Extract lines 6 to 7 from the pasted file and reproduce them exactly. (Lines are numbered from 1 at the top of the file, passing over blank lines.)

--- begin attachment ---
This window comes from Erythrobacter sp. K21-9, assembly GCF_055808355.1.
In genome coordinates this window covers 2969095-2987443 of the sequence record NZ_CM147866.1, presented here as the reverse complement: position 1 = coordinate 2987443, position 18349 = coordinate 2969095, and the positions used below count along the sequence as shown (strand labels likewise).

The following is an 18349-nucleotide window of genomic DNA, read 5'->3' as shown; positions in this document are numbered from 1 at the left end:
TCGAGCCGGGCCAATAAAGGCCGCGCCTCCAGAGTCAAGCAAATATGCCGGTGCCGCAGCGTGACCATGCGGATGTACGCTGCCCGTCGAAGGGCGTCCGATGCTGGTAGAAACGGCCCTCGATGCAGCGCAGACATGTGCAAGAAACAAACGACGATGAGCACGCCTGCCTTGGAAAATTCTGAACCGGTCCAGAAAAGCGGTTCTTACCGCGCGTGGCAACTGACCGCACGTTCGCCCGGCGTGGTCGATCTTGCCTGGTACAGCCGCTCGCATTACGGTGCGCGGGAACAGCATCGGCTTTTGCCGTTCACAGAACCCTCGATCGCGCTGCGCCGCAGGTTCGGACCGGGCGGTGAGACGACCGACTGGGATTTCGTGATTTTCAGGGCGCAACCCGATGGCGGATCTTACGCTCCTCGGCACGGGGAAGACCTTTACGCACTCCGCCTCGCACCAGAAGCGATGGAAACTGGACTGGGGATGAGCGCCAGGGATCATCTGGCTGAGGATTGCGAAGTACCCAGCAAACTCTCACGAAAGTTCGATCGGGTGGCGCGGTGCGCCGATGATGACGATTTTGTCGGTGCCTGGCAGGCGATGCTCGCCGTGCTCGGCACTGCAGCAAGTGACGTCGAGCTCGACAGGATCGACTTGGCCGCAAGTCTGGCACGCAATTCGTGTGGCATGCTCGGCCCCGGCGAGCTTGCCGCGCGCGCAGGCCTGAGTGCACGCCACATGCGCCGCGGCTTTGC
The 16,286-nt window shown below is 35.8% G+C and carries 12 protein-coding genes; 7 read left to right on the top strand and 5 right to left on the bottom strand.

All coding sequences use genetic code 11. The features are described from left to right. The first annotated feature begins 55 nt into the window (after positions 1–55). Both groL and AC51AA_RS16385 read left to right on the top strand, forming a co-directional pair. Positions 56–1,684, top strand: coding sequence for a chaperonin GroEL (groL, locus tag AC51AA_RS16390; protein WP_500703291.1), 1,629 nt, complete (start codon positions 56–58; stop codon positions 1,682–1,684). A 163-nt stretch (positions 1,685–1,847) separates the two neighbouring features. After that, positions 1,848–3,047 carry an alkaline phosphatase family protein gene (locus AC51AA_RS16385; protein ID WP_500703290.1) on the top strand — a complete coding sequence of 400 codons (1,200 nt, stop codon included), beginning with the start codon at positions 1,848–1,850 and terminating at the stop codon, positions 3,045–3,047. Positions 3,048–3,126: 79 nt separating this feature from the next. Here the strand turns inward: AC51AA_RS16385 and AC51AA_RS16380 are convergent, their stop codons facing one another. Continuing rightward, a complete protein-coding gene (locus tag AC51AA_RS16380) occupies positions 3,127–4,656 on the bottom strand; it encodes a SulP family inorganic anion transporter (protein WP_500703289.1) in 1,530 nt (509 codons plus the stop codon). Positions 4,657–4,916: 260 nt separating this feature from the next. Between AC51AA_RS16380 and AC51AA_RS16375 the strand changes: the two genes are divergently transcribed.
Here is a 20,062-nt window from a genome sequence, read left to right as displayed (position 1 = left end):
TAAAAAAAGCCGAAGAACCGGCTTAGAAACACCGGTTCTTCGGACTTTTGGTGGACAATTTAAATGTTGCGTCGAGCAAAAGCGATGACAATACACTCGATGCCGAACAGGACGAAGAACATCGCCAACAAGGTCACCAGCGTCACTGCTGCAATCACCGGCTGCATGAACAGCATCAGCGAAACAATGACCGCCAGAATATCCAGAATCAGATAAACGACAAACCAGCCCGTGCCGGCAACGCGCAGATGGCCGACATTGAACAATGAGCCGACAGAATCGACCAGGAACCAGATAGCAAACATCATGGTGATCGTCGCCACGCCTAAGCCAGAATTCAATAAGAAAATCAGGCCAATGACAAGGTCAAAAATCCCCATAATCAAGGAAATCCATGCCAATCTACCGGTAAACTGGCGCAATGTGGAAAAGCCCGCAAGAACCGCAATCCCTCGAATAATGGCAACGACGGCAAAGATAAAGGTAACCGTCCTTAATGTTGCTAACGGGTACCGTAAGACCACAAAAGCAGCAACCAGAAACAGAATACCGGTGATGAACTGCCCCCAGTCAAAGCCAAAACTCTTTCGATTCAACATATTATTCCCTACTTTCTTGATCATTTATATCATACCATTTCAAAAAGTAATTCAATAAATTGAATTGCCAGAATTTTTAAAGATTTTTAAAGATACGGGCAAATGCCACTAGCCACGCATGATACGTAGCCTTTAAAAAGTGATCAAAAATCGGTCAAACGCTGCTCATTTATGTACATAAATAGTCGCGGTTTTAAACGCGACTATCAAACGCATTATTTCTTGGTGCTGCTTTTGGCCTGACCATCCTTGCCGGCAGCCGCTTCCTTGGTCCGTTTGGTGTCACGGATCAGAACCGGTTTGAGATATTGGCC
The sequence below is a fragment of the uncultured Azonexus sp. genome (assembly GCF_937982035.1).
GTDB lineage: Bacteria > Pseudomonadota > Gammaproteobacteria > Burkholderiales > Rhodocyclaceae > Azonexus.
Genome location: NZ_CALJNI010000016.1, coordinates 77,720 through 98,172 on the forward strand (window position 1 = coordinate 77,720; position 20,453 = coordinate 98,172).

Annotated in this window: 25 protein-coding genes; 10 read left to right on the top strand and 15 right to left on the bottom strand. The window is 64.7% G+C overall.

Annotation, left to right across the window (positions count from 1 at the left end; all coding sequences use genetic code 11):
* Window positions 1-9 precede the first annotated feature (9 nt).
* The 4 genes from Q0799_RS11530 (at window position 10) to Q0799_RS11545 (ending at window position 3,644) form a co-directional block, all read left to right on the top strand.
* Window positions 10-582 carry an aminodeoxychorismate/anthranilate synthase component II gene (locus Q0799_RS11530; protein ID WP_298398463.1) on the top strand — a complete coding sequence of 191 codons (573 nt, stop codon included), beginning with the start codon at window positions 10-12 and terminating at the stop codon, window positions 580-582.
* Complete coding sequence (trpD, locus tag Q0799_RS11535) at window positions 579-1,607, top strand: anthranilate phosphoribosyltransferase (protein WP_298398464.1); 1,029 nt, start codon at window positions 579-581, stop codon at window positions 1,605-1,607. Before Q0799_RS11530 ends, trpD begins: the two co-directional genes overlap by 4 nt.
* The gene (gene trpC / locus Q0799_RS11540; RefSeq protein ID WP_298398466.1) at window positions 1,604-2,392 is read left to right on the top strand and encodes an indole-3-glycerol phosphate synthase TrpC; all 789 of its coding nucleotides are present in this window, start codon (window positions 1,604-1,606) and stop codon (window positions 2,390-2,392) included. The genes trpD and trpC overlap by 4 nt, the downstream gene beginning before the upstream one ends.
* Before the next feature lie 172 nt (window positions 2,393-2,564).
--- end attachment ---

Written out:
All coding sequences use genetic code 11. The features are described from left to right. The first annotated feature begins 55 nt into the window (after positions 1–55). Both groL and AC51AA_RS16385 read left to right on the top strand, forming a co-directional pair. Positions 56–1,684, top strand: coding sequence for a chaperonin GroEL (groL, locus tag AC51AA_RS16390; protein WP_500703291.1), 1,629 nt, complete (start codon positions 56–58; stop codon positions 1,682–1,684). A 163-nt stretch (positions 1,685–1,847) separates the two neighbouring features. After that, positions 1,848–3,047 carry an alkaline phosphatase family protein gene (locus AC51AA_RS16385; protein ID WP_500703290.1) on the top strand — a complete coding sequence of 400 codons (1,200 nt, stop codon included), beginning with the start codon at positions 1,848–1,850 and terminating at the stop codon, positions 3,045–3,047. Positions 3,048–3,126: 79 nt separating this feature from the next. Here the strand turns inward: AC51AA_RS16385 and AC51AA_RS16380 are convergent, their stop codons facing one another. Continuing rightward, a complete protein-coding gene (locus tag AC51AA_RS16380) occupies positions 3,127–4,656 on the bottom strand; it encodes a SulP family inorganic anion transporter (protein WP_500703289.1) in 1,530 nt (509 codons plus the stop codon). Positions 4,657–4,916: 260 nt separating this feature from the next. Between AC51AA_RS16380 and AC51AA_RS16375 the strand changes: the two genes are divergently transcribed.
Here is a 20,062-nt window from a genome sequence, read left to right as displayed (position 1 = left end):